The historic neutron-star crash that astronomers observed last year didn’t generate a black hole after all, at least not initially, a recent study suggests.
By Mike Wall | SPACE.com
In October 2017, researchers announced that they had detected both light and gravitational waves — the ripples in space-time first predicted by Albert Einstein a century ago — emanating from the merger of two superdense stellar corpses known as neutron stars.
This epic collision — called GW170817, because it was first spotted on Aug. 17, 2017 — marked the beginning of the era of „multimessenger astrophysics,“ astronomers said. This term refers to the study of a cosmic object or phenomenon using at least two different types of signals. [Neutron-Star Crash: A Gravitational Waves Discovery in Pictures]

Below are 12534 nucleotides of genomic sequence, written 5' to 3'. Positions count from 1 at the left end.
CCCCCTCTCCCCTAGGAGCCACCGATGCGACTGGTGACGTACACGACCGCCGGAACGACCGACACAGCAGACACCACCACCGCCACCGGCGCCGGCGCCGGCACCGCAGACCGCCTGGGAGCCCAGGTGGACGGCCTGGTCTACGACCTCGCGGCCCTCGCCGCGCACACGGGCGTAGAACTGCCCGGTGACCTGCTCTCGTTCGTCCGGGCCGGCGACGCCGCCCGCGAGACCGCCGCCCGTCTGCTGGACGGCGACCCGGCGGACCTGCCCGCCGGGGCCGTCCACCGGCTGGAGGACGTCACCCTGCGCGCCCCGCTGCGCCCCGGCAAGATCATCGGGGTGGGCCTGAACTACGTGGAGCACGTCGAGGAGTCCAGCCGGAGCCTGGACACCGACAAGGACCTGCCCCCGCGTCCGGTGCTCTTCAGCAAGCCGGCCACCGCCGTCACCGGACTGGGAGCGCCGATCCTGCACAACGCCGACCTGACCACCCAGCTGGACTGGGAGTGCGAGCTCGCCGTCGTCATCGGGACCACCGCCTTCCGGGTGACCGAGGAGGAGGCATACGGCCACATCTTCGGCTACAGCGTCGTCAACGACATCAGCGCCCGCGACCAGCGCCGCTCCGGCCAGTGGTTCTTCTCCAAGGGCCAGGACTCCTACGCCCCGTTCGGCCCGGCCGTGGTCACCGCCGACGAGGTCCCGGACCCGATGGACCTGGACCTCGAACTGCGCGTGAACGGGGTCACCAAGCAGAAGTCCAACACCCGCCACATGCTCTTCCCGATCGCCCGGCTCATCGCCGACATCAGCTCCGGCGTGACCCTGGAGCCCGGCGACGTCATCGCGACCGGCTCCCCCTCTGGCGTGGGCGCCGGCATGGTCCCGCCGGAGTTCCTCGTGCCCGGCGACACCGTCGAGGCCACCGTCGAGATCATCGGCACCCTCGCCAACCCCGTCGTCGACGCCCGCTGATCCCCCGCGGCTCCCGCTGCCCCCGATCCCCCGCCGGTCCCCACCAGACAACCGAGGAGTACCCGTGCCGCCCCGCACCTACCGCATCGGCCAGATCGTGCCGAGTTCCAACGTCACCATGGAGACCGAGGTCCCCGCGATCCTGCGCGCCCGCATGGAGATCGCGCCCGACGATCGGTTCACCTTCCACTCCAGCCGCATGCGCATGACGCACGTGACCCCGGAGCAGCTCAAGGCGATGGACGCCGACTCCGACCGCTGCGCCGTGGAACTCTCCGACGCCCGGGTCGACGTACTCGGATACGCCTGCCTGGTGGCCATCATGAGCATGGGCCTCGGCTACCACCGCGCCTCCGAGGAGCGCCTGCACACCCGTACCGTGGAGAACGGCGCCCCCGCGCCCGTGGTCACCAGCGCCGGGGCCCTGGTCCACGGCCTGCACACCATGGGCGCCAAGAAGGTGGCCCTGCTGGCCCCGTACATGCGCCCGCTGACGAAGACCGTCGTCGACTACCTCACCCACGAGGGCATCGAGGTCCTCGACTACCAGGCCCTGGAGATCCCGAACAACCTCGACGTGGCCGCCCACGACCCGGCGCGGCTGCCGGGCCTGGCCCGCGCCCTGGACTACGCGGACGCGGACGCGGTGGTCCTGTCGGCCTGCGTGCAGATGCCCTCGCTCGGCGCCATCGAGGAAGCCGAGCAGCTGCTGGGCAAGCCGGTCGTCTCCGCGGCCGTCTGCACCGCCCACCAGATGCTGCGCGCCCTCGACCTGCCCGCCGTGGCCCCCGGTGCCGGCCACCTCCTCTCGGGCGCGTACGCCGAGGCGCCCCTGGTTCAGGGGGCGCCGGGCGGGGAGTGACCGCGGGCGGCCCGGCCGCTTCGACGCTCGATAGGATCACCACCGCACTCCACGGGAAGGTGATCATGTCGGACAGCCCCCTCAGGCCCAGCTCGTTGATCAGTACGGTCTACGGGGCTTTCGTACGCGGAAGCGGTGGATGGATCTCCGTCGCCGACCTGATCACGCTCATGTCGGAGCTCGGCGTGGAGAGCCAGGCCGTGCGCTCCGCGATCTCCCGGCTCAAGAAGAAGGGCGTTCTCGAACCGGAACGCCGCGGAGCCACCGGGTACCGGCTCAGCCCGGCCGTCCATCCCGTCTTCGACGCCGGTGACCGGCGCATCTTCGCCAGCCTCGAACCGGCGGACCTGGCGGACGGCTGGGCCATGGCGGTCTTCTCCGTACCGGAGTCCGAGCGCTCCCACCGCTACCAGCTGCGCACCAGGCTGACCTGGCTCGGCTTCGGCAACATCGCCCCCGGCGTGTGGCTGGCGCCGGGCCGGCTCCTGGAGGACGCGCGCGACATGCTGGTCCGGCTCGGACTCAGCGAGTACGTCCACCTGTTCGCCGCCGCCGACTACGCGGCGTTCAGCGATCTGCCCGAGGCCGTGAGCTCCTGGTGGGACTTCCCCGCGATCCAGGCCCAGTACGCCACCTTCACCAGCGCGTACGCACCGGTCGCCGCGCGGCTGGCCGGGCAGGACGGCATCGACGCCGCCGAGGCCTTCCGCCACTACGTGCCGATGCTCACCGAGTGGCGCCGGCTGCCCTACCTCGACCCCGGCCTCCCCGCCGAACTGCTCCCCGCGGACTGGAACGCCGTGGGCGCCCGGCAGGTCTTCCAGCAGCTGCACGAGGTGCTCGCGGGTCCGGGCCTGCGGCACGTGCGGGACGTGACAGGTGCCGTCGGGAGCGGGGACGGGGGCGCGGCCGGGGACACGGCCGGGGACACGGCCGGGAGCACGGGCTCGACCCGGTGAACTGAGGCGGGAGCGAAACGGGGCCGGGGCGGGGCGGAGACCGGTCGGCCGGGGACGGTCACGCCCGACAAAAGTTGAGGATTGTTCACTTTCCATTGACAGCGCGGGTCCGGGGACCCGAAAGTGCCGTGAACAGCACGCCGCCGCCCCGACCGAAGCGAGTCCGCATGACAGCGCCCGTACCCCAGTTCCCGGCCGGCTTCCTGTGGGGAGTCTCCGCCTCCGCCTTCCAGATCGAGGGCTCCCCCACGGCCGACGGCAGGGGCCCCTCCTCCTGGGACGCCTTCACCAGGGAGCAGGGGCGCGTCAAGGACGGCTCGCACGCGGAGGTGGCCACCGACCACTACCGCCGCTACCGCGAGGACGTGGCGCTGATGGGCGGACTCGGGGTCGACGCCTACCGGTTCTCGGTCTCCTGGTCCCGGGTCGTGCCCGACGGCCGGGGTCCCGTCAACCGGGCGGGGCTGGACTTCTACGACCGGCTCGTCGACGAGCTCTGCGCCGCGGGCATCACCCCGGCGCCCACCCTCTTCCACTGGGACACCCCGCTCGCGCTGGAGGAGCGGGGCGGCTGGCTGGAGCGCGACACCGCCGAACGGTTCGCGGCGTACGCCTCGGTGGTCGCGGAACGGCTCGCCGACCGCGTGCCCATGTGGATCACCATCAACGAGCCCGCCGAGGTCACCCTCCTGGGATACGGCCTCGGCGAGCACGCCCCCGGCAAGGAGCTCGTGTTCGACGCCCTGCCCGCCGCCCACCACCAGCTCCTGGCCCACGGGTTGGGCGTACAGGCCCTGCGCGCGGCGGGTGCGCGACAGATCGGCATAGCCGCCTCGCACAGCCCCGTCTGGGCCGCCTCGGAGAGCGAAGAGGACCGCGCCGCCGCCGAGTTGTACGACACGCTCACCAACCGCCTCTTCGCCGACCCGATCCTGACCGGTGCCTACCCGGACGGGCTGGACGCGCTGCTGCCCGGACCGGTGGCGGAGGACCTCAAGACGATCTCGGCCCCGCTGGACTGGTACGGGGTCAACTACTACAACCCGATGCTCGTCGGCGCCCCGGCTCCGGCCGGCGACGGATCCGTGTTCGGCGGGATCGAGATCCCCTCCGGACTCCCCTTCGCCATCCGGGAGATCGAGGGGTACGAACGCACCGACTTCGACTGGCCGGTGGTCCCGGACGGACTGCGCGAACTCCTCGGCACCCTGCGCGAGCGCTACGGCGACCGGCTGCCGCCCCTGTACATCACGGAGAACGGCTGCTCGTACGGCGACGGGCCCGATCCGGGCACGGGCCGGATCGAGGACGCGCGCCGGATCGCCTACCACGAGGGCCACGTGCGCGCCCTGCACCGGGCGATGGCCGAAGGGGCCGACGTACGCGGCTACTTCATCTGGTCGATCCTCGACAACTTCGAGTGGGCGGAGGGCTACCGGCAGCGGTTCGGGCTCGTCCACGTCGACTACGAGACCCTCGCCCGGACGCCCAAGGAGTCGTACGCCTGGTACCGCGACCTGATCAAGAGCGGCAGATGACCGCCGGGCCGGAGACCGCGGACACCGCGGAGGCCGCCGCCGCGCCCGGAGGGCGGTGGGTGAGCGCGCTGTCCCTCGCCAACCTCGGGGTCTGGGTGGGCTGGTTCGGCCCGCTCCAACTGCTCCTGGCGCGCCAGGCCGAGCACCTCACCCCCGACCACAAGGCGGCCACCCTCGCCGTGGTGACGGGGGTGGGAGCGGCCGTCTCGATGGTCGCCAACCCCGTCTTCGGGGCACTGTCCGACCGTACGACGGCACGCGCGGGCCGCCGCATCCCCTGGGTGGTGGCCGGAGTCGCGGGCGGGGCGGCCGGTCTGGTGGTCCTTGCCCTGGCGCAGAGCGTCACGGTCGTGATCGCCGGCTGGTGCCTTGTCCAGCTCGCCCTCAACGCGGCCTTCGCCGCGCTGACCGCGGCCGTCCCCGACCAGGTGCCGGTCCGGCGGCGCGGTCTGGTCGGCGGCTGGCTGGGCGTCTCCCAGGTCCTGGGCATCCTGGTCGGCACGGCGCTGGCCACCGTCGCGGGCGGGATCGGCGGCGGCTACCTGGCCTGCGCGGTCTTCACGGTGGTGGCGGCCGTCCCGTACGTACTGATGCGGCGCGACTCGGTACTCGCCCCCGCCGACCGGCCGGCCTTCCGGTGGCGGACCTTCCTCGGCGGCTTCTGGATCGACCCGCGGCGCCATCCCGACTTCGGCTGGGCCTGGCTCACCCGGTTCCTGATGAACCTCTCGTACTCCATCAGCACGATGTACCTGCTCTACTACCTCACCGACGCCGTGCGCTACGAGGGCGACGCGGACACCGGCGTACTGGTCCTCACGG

Data gathered by the Laser Interferometer Gravitational Wave Observatory (LIGO) project indicated that the object created by the merger was about 2.7 times more massive than the sun. That’s right on the neutron star-black hole borderline, so the identity of the newly formed body was unclear: It was either the least massive black hole ever discovered, or the most massive neutron star.
Astronomers initially leaned toward the black-hole interpretation, but the recent study argues for a neutron star — specifically, a supermagnetic type known as a magnetar. That’s because the authors dug a new signal out of the data collected by LIGO and its sister project, Virgo — a 5-second descending „chirp“ that began after the initial round of gravitational waves, but before an accompanying burst of high-energy gamma rays.